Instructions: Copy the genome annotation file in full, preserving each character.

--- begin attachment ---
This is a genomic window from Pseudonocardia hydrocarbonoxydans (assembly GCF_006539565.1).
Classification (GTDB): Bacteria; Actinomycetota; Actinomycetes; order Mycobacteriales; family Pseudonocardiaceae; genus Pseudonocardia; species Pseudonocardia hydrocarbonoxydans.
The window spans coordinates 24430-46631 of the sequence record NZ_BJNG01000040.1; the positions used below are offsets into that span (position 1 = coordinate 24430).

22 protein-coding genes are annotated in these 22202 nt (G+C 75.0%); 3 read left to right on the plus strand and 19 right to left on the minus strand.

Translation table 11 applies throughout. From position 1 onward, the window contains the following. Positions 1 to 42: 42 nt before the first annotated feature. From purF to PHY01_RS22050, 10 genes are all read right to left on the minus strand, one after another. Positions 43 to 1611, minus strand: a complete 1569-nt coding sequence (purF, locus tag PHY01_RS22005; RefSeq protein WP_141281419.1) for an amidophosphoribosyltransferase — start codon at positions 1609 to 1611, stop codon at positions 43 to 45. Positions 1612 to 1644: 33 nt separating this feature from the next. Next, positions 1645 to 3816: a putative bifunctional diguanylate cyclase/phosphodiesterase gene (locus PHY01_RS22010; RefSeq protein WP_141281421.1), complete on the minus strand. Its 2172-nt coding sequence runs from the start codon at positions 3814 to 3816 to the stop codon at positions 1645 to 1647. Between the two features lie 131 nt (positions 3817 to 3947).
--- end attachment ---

This is a genomic window from Pseudonocardia hydrocarbonoxydans (assembly GCF_006539565.1).
Classification (GTDB): Bacteria; Actinomycetota; Actinomycetes; order Mycobacteriales; family Pseudonocardiaceae; genus Pseudonocardia; species Pseudonocardia hydrocarbonoxydans.
The window spans coordinates 24430-46631 of the sequence record NZ_BJNG01000040.1; the positions used below are offsets into that span (position 1 = coordinate 24430).

22 protein-coding genes are annotated in these 22202 nt (G+C 75.0%); 3 read left to right on the plus strand and 19 right to left on the minus strand.

Translation table 11 applies throughout. From position 1 onward, the window contains the following. Positions 1 to 42: 42 nt before the first annotated feature. From purF to PHY01_RS22050, 10 genes are all read right to left on the minus strand, one after another. Positions 43 to 1611, minus strand: a complete 1569-nt coding sequence (purF, locus tag PHY01_RS22005; RefSeq protein WP_141281419.1) for an amidophosphoribosyltransferase — start codon at positions 1609 to 1611, stop codon at positions 43 to 45. Positions 1612 to 1644: 33 nt separating this feature from the next. Next, positions 1645 to 3816: a putative bifunctional diguanylate cyclase/phosphodiesterase gene (locus PHY01_RS22010; RefSeq protein WP_141281421.1), complete on the minus strand. Its 2172-nt coding sequence runs from the start codon at positions 3814 to 3816 to the stop codon at positions 1645 to 1647. Between the two features lie 131 nt (positions 3817 to 3947).